Lilly’s Olumiant flunks COVID-19 trial – or does it?
Eli Lilly’s JAK inhibitor Olumiant has missed its main objective in a phase 3 trial in hospitalised COVID-19 patients, but had a significant effect on mortality, a secondary endpoint.
The perplexing data showed that patients treated with Olumiant (baricitinib) were 2.7% less likely to progress to needing a ventilator or death compared to a placebo group, which wasn’t a statistically significant difference.
Mortality at day 28 was however cut by 38% with Olumiant, a statistically significant difference that suggests use of the drug could save lives in people with severe COVID-19. Overall, 8.1% of the Olumiant group died at that timepoint, compared to 13.1% of those on placebo.
The JAK inhibitor or placebo was added onto standard treatment, with 79% of patients receiving corticosteroids and 19% getting Gilead Sciences’ antiviral Veklury (remdesivir), in the 1,525-patient study, called COV-BARRIER.
A numerically lower risk of death was seen in all patient groups, but was most pronounced in patients needing non-invasive mechanical ventilation at enrolment. In these patients, the death rate at 28 days was 17.5% for Olumiant and 29.4% for placebo.
One of the principal investigators in the study, Vincent Marconi Emory University School of Medicine, said that the effect on mortality “is a clinically important finding”, and was seen regardless of whether or not a patients was on corticosteroids or Veklury at baseline.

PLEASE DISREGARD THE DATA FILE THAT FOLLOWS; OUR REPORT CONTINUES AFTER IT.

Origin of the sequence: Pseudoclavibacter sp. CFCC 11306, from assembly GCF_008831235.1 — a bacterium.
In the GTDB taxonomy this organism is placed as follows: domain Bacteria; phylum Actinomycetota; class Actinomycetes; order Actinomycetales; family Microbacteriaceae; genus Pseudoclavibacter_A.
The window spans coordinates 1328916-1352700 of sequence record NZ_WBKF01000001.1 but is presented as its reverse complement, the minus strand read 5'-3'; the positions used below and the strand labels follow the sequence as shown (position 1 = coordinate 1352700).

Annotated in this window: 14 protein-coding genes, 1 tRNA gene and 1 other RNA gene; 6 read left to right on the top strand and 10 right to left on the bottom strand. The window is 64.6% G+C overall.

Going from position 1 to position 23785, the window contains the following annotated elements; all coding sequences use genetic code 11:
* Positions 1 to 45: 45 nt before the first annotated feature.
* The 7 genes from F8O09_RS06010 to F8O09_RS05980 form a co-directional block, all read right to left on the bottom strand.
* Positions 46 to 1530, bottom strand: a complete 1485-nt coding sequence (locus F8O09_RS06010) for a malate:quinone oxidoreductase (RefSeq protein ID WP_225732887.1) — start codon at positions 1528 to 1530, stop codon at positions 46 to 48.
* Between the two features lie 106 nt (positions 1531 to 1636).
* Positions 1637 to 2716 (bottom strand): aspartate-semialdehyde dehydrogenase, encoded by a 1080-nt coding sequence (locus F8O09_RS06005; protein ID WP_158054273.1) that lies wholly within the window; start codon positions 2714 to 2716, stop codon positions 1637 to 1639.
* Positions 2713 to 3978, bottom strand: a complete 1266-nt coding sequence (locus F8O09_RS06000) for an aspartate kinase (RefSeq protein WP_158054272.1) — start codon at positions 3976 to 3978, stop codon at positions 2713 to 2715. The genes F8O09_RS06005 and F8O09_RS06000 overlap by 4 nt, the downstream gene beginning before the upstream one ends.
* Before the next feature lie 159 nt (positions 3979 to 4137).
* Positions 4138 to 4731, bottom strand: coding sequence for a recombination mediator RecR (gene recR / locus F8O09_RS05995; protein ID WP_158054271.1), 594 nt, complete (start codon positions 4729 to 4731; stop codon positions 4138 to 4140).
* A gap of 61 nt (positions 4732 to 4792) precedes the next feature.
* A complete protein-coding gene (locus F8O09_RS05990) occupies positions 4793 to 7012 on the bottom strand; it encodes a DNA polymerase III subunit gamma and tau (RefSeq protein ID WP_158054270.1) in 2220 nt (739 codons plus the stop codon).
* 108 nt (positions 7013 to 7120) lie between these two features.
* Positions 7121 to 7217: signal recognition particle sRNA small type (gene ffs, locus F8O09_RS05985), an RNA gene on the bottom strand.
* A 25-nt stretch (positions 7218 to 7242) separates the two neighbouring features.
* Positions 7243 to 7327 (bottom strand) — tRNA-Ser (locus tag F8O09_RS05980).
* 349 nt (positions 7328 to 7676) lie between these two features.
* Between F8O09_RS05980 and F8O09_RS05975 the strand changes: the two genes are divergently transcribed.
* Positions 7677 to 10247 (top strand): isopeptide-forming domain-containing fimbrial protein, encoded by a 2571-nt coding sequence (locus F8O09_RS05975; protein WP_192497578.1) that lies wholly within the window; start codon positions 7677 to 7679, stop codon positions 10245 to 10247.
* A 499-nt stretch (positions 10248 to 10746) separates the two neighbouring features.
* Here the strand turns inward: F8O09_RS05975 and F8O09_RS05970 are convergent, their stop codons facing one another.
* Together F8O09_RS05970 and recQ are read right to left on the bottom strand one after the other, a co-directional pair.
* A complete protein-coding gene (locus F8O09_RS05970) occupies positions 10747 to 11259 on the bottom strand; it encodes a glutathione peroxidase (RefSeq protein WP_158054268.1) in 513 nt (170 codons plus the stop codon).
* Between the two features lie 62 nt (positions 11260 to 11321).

The new data builds on the National Institutes of Health (NIH) sponsored ACTT-2 trial reported last year, which showed that the combination of Olumiant and Veklury reduced progression to ventilation or death in COVID-hospitalised 19 patients compared to Veklury alone, with a trend towards improved survival at day 29.
Lilly said in a statement that there is still a pressing need for therapies that can improve survival in severe COVID-19, and added it will be sharing the data with regulators “to evaluate next steps for baricitinib for the treatment of hospitalised COVID-19 patients”.
Olumiant emerged as a coronavirus candidate on the back of a project from UK artificial intelligence company BenevolentAI, which virtually screened all existing approved drugs for activity in the disease in early 2020, as the pandemic was still in its early stages.
The rationale behind using the JAK inhibitor is that it may dampen down the runaway inflammatory response that afflicts some people with COVID-19.
The drug already has emergency use authorisation (EUA) in the US for use in combination with Veklury in hospitalised COVID-19 patients requiring supplemental oxygen, mechanical ventilation or life support.
The question now is whether the FDA may consider extending that EUA to include broader use of the drug in light of the COV-BARRIER results.
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